I am responsible for monitoring and developing market strategies for all of the Quebec public securities held in the investment portfolio. I also act as an advisor for all private equity and unsecured debt transactions for publicly listed Quebec companies. Our strategies include buy and sell transactions on the secondary market as well as protection strategies using derivatives. The investment portfolio comprised of Quebec companies represents approximately 60% of the $11 billion in assets held by the Fonds. Of this amount, some $1 billion is invested in publicly listed Quebec companies.
Despite our small two-person team, we work closely with several stakeholders, notably the other portfolio managers. The “corporate finance” component is crucial, and my role as a negotiator is an important one. I love being able to talk directly with company executives and work in both the equity and debt sectors. Over time, I’ve gained expertise in a range of fields, and this expertise is now widely recognized within the firm. The mission of the Fonds de solidarité FTQ is to maintain ongoing dynamic financial and economic activity in Quebec. I consider myself fortunate to be able to work in this type of position in Montreal.
As for the obstacles I’ve had to overcome, English was a hurdle at the beginning of my career, but it was also a highly stimulating challenge. I had the chance to quickly improve my second language because I was working in a largely English environment. Being fluently bilingual is without question an asset on the sellside.
In your opinion, what skills does it take to be successful in your industry? What role has the CFA® designation played in your career path?
The skills needed in my current position are first and foremost a capacity for synthesizing, an analytical mind, curiosity and autonomy. You also need to be extremely versatile and show a great deal of initiative.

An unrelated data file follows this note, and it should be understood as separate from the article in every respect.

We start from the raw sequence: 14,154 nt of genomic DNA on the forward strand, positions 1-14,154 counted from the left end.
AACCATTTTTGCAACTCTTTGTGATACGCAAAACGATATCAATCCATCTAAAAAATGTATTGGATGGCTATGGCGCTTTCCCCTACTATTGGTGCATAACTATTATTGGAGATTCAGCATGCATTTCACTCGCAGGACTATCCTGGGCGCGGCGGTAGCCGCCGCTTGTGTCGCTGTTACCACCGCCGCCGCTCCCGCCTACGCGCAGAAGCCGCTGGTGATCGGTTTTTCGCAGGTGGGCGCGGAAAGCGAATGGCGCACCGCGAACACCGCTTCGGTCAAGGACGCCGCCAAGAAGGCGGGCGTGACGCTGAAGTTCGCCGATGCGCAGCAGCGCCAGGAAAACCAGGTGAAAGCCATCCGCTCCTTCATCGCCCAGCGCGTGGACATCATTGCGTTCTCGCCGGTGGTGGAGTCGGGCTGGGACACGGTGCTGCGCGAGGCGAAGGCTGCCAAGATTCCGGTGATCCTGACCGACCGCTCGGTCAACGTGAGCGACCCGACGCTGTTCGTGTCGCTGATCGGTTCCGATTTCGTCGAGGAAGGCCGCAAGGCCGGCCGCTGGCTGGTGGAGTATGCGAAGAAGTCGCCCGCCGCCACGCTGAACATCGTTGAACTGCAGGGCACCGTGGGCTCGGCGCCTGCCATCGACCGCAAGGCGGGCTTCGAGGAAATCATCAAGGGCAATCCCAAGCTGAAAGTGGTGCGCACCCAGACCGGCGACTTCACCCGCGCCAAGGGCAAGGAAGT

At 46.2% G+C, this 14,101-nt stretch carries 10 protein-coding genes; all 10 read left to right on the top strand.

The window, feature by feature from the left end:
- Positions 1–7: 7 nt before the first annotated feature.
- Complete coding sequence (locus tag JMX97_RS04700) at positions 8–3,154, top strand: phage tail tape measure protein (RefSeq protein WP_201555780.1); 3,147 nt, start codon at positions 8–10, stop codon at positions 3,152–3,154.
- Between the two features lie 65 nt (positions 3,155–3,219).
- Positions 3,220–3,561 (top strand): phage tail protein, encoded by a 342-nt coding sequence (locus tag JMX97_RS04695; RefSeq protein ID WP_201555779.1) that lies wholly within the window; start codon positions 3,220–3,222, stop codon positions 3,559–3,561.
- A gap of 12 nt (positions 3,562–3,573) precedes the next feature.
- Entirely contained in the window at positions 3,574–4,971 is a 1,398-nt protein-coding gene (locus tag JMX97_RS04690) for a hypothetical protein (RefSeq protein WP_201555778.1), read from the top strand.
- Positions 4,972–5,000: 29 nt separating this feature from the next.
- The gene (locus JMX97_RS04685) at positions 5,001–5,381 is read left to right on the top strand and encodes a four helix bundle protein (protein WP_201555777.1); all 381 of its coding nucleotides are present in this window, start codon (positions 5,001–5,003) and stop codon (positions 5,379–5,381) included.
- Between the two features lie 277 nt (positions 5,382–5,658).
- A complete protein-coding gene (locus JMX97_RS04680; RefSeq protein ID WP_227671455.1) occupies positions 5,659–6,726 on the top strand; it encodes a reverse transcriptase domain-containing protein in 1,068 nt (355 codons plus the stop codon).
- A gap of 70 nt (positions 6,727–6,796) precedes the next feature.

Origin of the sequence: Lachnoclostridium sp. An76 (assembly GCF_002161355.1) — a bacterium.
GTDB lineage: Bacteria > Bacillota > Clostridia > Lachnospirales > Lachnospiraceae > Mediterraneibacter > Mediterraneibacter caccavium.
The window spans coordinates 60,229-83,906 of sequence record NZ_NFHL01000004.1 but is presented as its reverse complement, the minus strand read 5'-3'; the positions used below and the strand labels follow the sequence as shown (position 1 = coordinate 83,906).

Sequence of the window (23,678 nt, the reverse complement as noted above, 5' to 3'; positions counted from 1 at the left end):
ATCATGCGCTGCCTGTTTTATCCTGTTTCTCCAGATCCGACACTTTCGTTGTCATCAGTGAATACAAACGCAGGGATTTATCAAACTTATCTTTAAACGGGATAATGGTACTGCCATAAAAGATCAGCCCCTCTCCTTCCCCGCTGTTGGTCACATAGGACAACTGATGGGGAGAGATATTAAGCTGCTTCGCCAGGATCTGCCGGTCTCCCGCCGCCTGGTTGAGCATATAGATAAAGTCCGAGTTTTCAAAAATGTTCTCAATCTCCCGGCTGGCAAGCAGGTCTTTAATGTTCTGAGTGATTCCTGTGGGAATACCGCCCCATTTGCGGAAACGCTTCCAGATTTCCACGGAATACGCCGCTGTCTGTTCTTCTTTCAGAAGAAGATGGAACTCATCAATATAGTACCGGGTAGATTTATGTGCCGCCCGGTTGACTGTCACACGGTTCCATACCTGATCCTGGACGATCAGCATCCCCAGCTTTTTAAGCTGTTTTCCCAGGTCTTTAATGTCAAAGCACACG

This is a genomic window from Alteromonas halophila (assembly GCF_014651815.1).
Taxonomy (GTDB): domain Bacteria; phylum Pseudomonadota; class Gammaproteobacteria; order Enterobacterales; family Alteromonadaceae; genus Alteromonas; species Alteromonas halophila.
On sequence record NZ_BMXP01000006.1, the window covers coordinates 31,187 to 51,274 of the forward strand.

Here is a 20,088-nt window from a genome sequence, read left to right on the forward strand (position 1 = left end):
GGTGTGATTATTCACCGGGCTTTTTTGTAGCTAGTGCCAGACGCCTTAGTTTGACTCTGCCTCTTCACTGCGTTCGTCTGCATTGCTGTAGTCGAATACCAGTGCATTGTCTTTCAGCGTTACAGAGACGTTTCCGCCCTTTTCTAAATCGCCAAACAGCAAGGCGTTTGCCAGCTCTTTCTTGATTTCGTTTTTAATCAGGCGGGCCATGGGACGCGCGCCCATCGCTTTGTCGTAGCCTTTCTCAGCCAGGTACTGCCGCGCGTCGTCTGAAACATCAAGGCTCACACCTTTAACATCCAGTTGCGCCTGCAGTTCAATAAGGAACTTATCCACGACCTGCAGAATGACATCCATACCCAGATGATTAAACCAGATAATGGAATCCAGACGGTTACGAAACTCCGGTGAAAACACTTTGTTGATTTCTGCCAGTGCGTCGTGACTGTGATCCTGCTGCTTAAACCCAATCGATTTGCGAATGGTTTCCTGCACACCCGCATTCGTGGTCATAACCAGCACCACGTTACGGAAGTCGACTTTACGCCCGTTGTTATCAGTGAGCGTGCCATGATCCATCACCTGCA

Earning the CFA® designation has allowed me to strengthen my financial knowledge base and has provided me with an exceptional toolbox. It’s also enabled me to further develop my analytical approach. The designation enhances the credibility and discipline of our profession, and that’s very important in a field that relies heavily on trust. Adherence to a code of ethics is another aspect that adds considerable value to the designation.
How do you view the career prospects in your field? What advice would you give someone starting out in this field?
The career prospects in my field are contingent on a number of factors, including the pool of institutional and corporate investors in Montreal. One of the fears is the exodus of decision-making financial centres based in Montreal. Positions similar to mine are also found in the major pension funds, including the CDPQ and PSP Investments. It is important that we mobilize to further strengthen Montreal as a financial hub. I’ve also had the chance to work on this aspect with the Financial Cluster in Montreal.
One piece of advice I’d offer someone starting their career would be to develop their network of contacts. It’s important to talk to your peers, build a network, and get involved with stakeholders in the market outside your immediate circle.